How to Make Congress Stronger

It’s time to kill the filibuster, return to regular order, and obey the budget law instead of threatening the parliamentarian.

If you care about American democracy, you need a Congress that works. If Congress can’t pass legislation or ratify treaties or confirm appointments, democracy isn’t working. And if Congress isn’t operating under some network of rules, some version of what the pros call “regular order,” then it can’t stand up to the president. It can’t be a check or a balance, like the founders intended.

It’s working this week—sort of. Joe Biden will sign his huge coronavirus relief package, pretty much as he sent it to Congress. It’s a big, $1.9 trillion tribute to him, but also to Nancy Pelosi and Chuck Schumer for keeping their caucuses unified so they could get this done. That meant keeping the House Left from derailing it and making sure Joe Manchin could be comfortable enough to vote “aye.” This is good. The country needed this: More unemployment insurance, money for vaccinations, funds to prop up state and local governments.

But Congress is still broken. The bill avoided a filibuster because it was passed under reconciliation, a process that they’ll be lucky to use a couple of times more. Now that the Democrats can’t rely on reconciliation for a party-line vote, the gears are going to grind. Mitch McConnell, who cranks out filibusters the way Smith & Wesson cranks out guns, is going to use them to shoot down Democratic legislation. He’s like LBJ when he was Senate Majority Leader except the Texan passed bills, like the first big civil rights law since Reconstruction. McConnell is “Dr. No.” He blocked Merrick Garland from going to the Supreme Court and put the kibosh on Obama initiatives on climate, education, and immigration. He’s going back to full time filibustering.

If the Democratic Party ever hopes to govern this country, it needs to end the filibuster.

The reality lies in the arithmetic. Right now, there are 21 states with two Republican senators. That 42 votes is enough by itself to uphold a filibuster, to kill senate action on any legislation.

Looking at the list of those 21 states, an objective observer can see it is not likely to change its party loyalty any time soon: Alabama, Alaska, Arkansas, Florida, Idaho, Indiana, Iowa, Kansas, Kentucky, Louisiana, Mississippi, Missouri, Nebraska, North Dakota, Oklahoma, South Dakota, Tennessee, Texas, Utah, West Virginia, and Wyoming. The loyalty of these states to the GOP defines the partisan power of the filibuster.

To begin with, there is the Constitutional nature of the Senate. It holds two members from each state regardless of population. This gives it a tremendous bias to Republicans.

This is because the roster of red states includes many rural ones with low populations. It compares with the giant Democratic states of California and New York and others in the Northeast.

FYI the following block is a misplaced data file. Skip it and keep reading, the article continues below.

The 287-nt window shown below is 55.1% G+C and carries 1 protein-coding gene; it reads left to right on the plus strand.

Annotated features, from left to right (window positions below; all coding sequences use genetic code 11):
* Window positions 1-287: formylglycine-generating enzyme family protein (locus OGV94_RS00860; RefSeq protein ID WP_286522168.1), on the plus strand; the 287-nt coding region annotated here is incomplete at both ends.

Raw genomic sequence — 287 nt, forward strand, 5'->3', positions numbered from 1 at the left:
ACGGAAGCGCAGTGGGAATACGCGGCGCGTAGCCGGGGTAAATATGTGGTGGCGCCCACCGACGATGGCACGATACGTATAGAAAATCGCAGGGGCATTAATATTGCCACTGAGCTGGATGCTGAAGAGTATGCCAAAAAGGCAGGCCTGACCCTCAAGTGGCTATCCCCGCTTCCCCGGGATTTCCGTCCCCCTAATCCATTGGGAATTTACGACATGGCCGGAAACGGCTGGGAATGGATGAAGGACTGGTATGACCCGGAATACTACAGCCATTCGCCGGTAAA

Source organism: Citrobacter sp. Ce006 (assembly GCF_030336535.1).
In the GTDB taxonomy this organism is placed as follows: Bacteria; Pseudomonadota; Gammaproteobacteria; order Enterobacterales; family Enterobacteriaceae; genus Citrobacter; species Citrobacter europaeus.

Secondly, the filibuster allows the solid red bloc of 21 states to prevent the Senate from passing any legislation it wishes. They can do it without any help from other states. They can by themselves prevent a hike in the minimum wage and protections for voting rights.

As long as it’s in the economic interest of Republican voters and in the partisan interest of GOP candidates, these 21 states will give them the power to do so.

This is the math that encourages me to support those wanting to end the filibuster.

But there is another factor, as well. This isn’t about the rights of a minority senator or senators to demand a true debate over a legislative matter.  It is not Jimmy Stewart in Mr. Smith Comes to Washington.  It’s not about a voice crying out to be heard. No, it’s a basic question of the minority automatically using its ability to stop the majority from acting.

As E. J. Dionne writes, it’s about the power of a partisan minority to exploit the filibuster for partisan purpose. It’s what has forced the body to vote over a thousand times since 2007 on whether to end debate or not. And that means that as long as those 21 states remain reliably red, that verdict will be required on any bit of progressive legislation. It means that the death on the senate floor of any Democratic bill even before a vote on the actual measure is even cast.

This is the reckoning with reality Democratic senators need to face in coming weeks.

Again, here is the cruel but undeniable math. To reach the number of votes needed to pass a bill, they need 60 votes. They can only do that by winning 10 more seats than they have now in 2022 or later.

This means keeping all the 50 seats they have now. In addition, it means winning all the seats in states where Democrats now have one senator, plus winning both seats from one of the resolutely 21 red states.

When is that going to happen? In 2022? 2024? 2026? Ever?

And if it’s not going to happen, what precisely are the Democrats planning to do about it?

Using “reconciliation” to pass the COVID-19 relief bill was relatively easy. Democrats will need the regular order to do all the rest.

Democrats need to kill the filibuster and change the rules. But they need to abide by the ones that are there because those rules are good for Democrats, the Congress, and democracy. Congress works when there’s regular order, when bills are drafted, go to committees, get refined, and are eventually voted on by the entire chamber and worked out in conference committees before being sent on to the president. That’s how it’s supposed to work. That’s what we all got taught in civics, at least those old enough to remember civics. When you do it that way, the results may still be messy but there’s a much better chance of reaching consensus and getting things done.